5. In this report, the psychologist disputed the existence of any causal or aggravating relationship between the wrist injury and the employee's subsequent emotional problems, instead attributing her mental disability solely to nonwork-related pre-existing major depressive disorder and posttraumatic stress disorder.
6. At issue in Cirignano was the previous version of the sentence, enacted in 1986, see St.1986, c. 662, § 6, which used the word “significant” rather than “predominant.” Cirignano was a split decision in which the two-member majority opinion established the board's position that the third sentence has a limited reach. Cirignano, supra. The dissent, by a third member of the panel, would have adopted the more expansive interpretation urged by the self-insurer in the present case. Id. at 24.
7. In Hunnewell, the employee developed a neurotic condition-hysterical blindness-after suffering a slight injury to his eye at work. 220 Mass. at 355, 107 N.E. 934. The court held, by analogy to tort law, that he was entitled to compensation for “injuries flowing as a proximate result from an actual physical impact received ․ in the course of and arising out of employment.” Id. at 556, 107 N.E. 934. To the same effect was McIsaac's Case, 266 Mass. 67, 68-69, 164 N.E. 653 (1929), in which the employee developed an anxiety disorder-fainting spells-after feeling a snapping pain in his chest and falling while lifting beer cases at work. Medical evidence established that “he had an ordinary fall with a tear of muscles, which frightened him afterwards.” Id. at 69, 164 N.E. 653. Because his subsequent fainting spells were the product of fear brought on by his injury, his emotional condition was deemed compensable, even though it was not the result of continued pain or physical disability. Ibid.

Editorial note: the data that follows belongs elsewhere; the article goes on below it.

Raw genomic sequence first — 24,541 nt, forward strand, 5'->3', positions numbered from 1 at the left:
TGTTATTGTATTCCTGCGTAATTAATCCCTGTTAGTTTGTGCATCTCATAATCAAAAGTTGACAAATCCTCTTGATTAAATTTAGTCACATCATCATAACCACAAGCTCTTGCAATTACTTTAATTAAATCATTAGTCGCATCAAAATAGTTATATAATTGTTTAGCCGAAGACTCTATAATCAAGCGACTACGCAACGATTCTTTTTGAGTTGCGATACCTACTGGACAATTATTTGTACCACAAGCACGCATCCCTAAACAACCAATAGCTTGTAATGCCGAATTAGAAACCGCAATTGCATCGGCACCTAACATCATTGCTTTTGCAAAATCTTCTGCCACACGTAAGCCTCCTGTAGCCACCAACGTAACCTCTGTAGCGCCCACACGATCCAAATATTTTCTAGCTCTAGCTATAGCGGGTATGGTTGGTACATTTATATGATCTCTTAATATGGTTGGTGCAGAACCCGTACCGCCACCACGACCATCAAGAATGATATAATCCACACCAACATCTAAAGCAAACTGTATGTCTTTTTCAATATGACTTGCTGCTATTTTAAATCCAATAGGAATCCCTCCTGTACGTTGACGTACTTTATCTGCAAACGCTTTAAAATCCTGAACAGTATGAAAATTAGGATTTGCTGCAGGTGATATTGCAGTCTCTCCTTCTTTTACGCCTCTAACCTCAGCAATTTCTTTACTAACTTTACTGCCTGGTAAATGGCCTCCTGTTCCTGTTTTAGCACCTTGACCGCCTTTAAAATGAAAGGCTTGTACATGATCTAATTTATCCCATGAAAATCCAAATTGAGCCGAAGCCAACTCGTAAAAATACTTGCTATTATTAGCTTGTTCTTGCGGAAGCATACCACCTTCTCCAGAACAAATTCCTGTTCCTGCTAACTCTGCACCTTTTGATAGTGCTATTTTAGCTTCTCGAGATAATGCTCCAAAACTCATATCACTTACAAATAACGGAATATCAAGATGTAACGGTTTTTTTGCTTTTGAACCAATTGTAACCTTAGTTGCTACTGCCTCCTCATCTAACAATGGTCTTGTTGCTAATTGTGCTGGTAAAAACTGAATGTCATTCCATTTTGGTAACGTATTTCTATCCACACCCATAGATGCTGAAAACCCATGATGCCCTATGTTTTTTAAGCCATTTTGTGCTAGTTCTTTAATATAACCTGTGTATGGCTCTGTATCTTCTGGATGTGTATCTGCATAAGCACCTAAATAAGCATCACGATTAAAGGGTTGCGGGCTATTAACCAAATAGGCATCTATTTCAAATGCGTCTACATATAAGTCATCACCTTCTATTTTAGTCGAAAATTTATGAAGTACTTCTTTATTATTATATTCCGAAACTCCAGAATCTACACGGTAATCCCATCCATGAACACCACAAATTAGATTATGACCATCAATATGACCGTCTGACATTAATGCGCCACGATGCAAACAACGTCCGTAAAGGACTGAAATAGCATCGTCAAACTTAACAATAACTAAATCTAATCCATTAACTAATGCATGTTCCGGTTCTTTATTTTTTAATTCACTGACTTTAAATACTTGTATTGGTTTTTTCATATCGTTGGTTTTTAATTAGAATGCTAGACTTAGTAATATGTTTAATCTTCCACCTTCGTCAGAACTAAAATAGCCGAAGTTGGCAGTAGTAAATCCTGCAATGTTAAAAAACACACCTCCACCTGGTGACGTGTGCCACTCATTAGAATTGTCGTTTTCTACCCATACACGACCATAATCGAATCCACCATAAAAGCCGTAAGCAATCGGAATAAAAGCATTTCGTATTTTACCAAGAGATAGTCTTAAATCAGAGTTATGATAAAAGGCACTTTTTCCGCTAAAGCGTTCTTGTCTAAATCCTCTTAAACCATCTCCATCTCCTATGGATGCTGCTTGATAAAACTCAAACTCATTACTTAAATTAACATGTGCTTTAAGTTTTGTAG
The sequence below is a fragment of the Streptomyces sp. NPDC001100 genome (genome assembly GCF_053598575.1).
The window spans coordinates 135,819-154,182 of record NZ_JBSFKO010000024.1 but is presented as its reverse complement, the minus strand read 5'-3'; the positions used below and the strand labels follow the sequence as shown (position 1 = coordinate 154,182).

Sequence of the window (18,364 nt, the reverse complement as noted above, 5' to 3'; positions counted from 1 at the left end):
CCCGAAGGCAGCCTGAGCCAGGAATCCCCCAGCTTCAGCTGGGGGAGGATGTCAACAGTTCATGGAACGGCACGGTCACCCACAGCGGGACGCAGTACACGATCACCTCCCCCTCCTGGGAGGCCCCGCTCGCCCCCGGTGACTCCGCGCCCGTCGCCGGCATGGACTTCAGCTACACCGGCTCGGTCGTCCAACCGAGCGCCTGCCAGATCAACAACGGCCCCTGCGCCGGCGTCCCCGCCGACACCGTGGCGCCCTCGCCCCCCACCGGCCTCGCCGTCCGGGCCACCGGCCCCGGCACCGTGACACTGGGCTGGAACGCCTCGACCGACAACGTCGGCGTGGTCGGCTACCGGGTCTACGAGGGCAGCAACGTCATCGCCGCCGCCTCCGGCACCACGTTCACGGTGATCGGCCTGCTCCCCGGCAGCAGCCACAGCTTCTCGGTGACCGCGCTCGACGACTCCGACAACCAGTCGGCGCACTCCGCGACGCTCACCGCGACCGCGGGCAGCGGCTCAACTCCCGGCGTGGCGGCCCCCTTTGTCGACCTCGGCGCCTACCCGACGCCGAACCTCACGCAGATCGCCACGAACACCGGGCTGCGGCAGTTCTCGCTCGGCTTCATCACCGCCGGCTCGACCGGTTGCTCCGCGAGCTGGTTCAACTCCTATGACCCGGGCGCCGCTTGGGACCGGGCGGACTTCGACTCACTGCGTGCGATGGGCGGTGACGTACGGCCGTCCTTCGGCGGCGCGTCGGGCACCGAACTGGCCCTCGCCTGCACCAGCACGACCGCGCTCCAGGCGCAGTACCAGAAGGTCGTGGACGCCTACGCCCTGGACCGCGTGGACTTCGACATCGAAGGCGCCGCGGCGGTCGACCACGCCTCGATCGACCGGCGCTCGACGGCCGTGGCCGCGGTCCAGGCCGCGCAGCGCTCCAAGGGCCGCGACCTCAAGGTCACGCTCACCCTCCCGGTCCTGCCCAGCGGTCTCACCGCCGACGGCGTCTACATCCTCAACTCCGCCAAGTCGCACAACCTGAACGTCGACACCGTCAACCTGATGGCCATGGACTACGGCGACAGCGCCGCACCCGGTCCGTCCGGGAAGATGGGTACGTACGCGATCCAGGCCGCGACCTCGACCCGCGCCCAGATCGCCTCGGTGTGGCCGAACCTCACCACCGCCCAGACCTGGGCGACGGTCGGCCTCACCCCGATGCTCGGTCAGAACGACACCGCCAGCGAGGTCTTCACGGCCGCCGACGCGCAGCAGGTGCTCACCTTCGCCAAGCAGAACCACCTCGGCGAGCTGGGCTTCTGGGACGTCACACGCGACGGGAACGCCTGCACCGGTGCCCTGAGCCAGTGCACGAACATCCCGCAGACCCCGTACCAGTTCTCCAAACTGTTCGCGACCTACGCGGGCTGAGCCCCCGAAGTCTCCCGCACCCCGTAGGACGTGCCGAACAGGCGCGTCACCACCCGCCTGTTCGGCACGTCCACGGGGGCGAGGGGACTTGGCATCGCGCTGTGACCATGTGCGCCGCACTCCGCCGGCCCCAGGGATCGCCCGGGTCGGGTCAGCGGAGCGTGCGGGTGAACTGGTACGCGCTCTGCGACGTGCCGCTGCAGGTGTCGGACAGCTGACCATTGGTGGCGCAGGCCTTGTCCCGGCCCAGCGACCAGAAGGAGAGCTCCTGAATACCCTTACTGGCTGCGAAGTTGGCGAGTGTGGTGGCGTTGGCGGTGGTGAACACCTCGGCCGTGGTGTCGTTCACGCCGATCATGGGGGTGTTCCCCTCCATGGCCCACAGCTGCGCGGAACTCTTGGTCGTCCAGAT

8. Significantly, the use of the word “event” is unusual in the Act, which typically is framed in terms of an “injury” occurring within employment, and not in terms of any work-related incident. See, e.g., G.L. c. 152, §§ 6 (notice of “injury”), 24 (waiver of common-law right as to “injury”), 26 (right of compensation for industrial “injury”), 26A (compensability of death by suicide “due to the injury”). It is reasonable to assume that the Legislature employed this word to reflect the terminology of the caselaw addressing the compensability of emotional disability unconnected with physical injury.
9. The end result-that the standards applicable to recovery for “pure” emotional injury are more exacting than those applicable to emotional injury occurring in conjunction with physical injury-is not unprecedented. See Rodriguez v. Cambridge Hous. Authy., 443 Mass. 697, 698 n. 3, 823 N.E.2d 1249 (discussing common law claims for emotional distress).